The objective is convex in $${\boldsymbol{x}}$$, and it is hence maximised on the unit ball at the point of the unit sphere that maximises the linear term, i.e. at ${\boldsymbol{x}}~=~ \frac{{\boldsymbol{b}}-{\boldsymbol{a}}}{{\|{\boldsymbol{b}}-{\boldsymbol{a}}\|}} ,$ Plugging this in, we find $V_\alpha ~=~ \min_{{\boldsymbol{a}}\in {\mathbb R}^d} ~ {\|{\boldsymbol{a}}\|}^2 + \alpha + 2 {\|{\boldsymbol{b}}- {\boldsymbol{a}}\|} .$ This is a concave function of $${\boldsymbol{a}}$$, although it is not differentiable due to the norm. Yet it is minimised where zero is a sub-gradient. In our case this happens at ${\boldsymbol{a}}~=~ {\boldsymbol{b}},$ where we used the assumption that $${\|{\boldsymbol{b}}\|} \le 1$$. We conclude $V_\alpha ~=~ {\|{\boldsymbol{b}}\|}^2 + \alpha .$ Notice that the choice $${\boldsymbol{a}}={\boldsymbol{b}}$$ kills the linear term in $${\boldsymbol{x}}$$ of the objective $$\eqref{eq:value}$$, and hence equalises the objective over the unit sphere.

# Using a single algorithm throughout

We found two algorithms, one for $$\alpha \le 0$$ and one for $$\alpha \ge 0$$. Now suppose we can only play one of them in all cases. How bad would that be?

First suppose we always play $${\boldsymbol{a}}={\boldsymbol{b}}$$. This kills the linear term in $${\boldsymbol{x}}$$. So the objective is maximised in $${\boldsymbol{x}}$$ either anywhere on the unit sphere if $$\alpha \ge 0$$ or at $${\boldsymbol{x}}=0$$ if $$\alpha \le 0$$. The worst-case value is hence $\begin{cases} {\|{\boldsymbol{b}}\|}^2 & \text{if \alpha \le 0,} \\ {\|{\boldsymbol{b}}\|}^2 + \alpha & \text{if \alpha \ge 0.} \end{cases}$

Now suppose we always play $${\boldsymbol{a}}= \frac{{\boldsymbol{b}}}{1-\alpha}$$. Then $\max_{\substack{{\boldsymbol{x}}\in {\mathbb R}^d \\ {\|{\boldsymbol{x}}\|} \le 1}} ~ \frac{{\|{\boldsymbol{b}}\|}^2}{(1-\alpha)^2} + \alpha {\|{\boldsymbol{x}}\|}^2 - \frac{2 \alpha}{1-\alpha} {\boldsymbol{b}}^{\intercal}{\boldsymbol{x}}$ is maximised at $${\boldsymbol{x}}= \frac{ - \frac{\alpha}{1-\alpha} {\boldsymbol{b}}}{{\| - \frac{\alpha}{1-\alpha} {\boldsymbol{b}}\|}}$$ if $$\alpha \ge 0$$ where it takes value $\frac{{\|{\boldsymbol{b}}\|}^2}{(1-\alpha)^2} + \alpha + 2 \frac{\alpha}{{|1-\alpha|}} {\|{\boldsymbol{b}}\|}$ or at $${\boldsymbol{x}}=\frac{{\boldsymbol{b}}}{1-\alpha}$$ if $$\alpha \le 0$$ where it takes value $\frac{{\|{\boldsymbol{b}}\|}^2}{1-\alpha}$ as before. Graph of value for sub-optimal algorithms.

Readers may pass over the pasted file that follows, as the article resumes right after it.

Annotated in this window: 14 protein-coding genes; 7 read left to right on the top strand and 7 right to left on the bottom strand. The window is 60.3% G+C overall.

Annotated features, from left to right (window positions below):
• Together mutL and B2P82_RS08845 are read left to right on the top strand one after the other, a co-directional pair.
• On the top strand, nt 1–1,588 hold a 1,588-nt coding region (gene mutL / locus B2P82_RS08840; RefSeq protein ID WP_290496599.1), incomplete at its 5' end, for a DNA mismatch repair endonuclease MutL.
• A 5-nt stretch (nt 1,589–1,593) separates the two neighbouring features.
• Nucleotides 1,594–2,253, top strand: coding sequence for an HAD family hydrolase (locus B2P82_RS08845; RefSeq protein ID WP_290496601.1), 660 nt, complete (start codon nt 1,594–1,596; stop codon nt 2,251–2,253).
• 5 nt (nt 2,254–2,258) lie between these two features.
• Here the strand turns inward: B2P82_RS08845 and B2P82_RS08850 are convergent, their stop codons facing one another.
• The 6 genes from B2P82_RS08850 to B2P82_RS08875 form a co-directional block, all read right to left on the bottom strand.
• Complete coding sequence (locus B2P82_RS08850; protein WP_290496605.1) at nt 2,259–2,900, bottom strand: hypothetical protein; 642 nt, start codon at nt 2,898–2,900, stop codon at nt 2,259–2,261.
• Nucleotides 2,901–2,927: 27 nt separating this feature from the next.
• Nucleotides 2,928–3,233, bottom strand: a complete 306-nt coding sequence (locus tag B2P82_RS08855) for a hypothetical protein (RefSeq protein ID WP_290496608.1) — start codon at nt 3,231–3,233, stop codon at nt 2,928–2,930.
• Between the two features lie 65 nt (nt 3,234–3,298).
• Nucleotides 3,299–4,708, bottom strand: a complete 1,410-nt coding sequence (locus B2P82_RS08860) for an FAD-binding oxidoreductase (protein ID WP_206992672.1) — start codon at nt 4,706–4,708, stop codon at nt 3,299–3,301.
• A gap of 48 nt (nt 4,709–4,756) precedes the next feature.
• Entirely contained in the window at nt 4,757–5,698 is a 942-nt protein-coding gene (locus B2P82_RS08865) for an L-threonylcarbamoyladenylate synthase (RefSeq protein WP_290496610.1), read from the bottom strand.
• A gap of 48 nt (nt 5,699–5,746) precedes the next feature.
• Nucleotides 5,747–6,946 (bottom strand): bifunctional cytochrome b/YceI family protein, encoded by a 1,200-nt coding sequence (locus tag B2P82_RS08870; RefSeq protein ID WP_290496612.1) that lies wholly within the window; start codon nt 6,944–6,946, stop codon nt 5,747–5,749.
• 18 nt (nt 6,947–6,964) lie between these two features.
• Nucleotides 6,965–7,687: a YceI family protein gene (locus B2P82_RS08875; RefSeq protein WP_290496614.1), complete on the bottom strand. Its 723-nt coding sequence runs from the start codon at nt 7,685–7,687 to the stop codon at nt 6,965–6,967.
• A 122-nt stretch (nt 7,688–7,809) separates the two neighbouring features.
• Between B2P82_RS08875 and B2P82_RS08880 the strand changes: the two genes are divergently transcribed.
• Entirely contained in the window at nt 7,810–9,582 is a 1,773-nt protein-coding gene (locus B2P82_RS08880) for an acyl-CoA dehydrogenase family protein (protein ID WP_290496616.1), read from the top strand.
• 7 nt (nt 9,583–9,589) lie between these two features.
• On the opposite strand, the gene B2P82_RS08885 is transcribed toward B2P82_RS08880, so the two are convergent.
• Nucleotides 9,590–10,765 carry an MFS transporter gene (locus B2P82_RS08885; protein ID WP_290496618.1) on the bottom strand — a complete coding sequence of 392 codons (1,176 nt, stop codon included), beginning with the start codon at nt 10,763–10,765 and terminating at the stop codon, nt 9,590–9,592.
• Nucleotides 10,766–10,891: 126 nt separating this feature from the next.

# Violated norm bound

We now look at what happens if we play an algorithm designed to operate against data satisfying the constraint $${\|{\boldsymbol{x}}\|} \le 1$$, and encounter data violating that constraint.

## Convex-concave

Say $$\alpha \le0$$ and we play $${\boldsymbol{a}}= \frac{{\boldsymbol{b}}}{1-\alpha}$$. Then the objective is $\frac{{\|{\boldsymbol{b}}\|}^2 }{1-\alpha} + \alpha {\Big\|\frac{{\boldsymbol{b}}}{1-\alpha} - {\boldsymbol{x}}\Big\|}^2 ~\le~ \frac{{\|{\boldsymbol{b}}\|}^2 }{1-\alpha}$ regardless of $${\boldsymbol{x}}$$.

## Convex-convex

Say $$\alpha \ge 0$$ and we play $${\boldsymbol{a}}={\boldsymbol{b}}$$. Then the objective is ${\|{\boldsymbol{b}}\|}^2 + \alpha {\|{\boldsymbol{x}}\|}^2$ which scales nicely with the actual data norm.

So in both cases we see that we do not need to assume the norm bound on the data. The convex-concave worst case is independent of any norm bound. The convex-convex case adapts to the norm bound without needing to know it.

Koolen, Wouter M., Alan Malek, Peter L. Bartlett, and Yasin Abbasi-Yadkori. 2015. “Minimax Time Series Prediction.” In Advances in Neural Information Processing Systems (NIPS) 28, to appear.